Artificial Intelligence has improved organ transplants by selecting donor organs with greater accuracy than human doctors. According to British researchers, a new AI method has been developed that uses its “memory” of tens of thousands of images of donor organs to identify those that offer the best chance of transplant success. The National Institute for Health and Care Research (NIHR) has invested £1 million in funding for the AI project, which has the potential to increase the number of organs available for transplant.
Currently, surgeons examine donor organs and rely on their own judgement to decide whether they are suitable for transplant. But this new AI system, known as Organ Quality Assessment (OrQA), can improve the accuracy of the decision-making process by using deep machine learning algorithms that are trained using thousands of images of human organs.
The OrQA technology aims to improve the organ transplant system by allowing surgeons to take a photo of the donated organ and upload it to the system, which will provide an immediate answer as to how best to use the donated organ. The OrQA assessment will look for damage, pre-existing conditions, and how well blood has been flushed out of the organ.
The team of experts behind the project includes experts from the University of Oxford and Professor Hassan Ugail, director of the Centre for Visual Computing at the University of Bradford, whose team is designing the image analysis. According to Professor Ugail, the deep machine learning algorithm will assess images of donor organs more effectively than the human eye can see.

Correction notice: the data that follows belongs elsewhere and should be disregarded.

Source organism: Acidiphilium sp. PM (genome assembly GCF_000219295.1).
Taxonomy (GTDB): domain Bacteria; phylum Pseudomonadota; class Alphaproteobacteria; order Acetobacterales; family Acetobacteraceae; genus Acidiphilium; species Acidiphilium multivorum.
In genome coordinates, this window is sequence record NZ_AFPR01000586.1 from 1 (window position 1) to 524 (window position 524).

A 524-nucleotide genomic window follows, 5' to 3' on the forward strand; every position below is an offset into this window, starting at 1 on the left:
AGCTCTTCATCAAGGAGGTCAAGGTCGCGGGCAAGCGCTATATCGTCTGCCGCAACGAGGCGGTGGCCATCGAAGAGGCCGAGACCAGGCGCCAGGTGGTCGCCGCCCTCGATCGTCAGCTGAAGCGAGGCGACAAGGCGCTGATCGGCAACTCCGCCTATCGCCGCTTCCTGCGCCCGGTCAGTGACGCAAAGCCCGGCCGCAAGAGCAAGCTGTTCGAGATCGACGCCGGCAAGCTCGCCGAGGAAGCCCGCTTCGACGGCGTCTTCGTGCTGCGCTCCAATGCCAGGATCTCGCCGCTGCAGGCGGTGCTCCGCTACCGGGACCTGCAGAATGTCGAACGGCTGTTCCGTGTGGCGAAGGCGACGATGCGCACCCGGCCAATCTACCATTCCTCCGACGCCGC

Colin Wilson, a transplant surgeon at Newcastle upon Tyne Hospitals NHS Foundation Trust and co-lead of the project, explained that until now, surgeons did not have anything to help them at the time of organ retrieval. This new AI technology is a crucial step for professionals and patients to make sure people receive the right transplant as soon as possible. The software scores the quality of the organ and aims to support surgeons to assess if the organ is healthy enough to be transplanted.
The development of this technology is an exciting development in technological infrastructure, said Professor Derek Manas, medical director of NHSBT organ donation and transplantation. He explained that this will enable surgeons and transplant clinicians to make more informed decisions about organ usage and help to close the gap between those patients waiting for and those receiving lifesaving organs.
The UK’s health minister Neil O’Brien praised the pioneering new method, which has the potential to save hundreds of lives and ensure the best use of donated organs. He encouraged everyone to register their organ donation decision and share it with their family, so their loved ones can follow their wishes and potentially save others.
According to the team of experts behind the OrQA technology, it could result in up to 200 more patients receiving kidney transplants and 100 more receiving liver transplants every year in the UK. The project is being backed by the government, NHS Blood and Transplant (NHSBT), and the NIHR Blood and Transplant Research Unit. The development of this pioneering new method could save hundreds of lives in the next few years and ensure the best use of donated organs.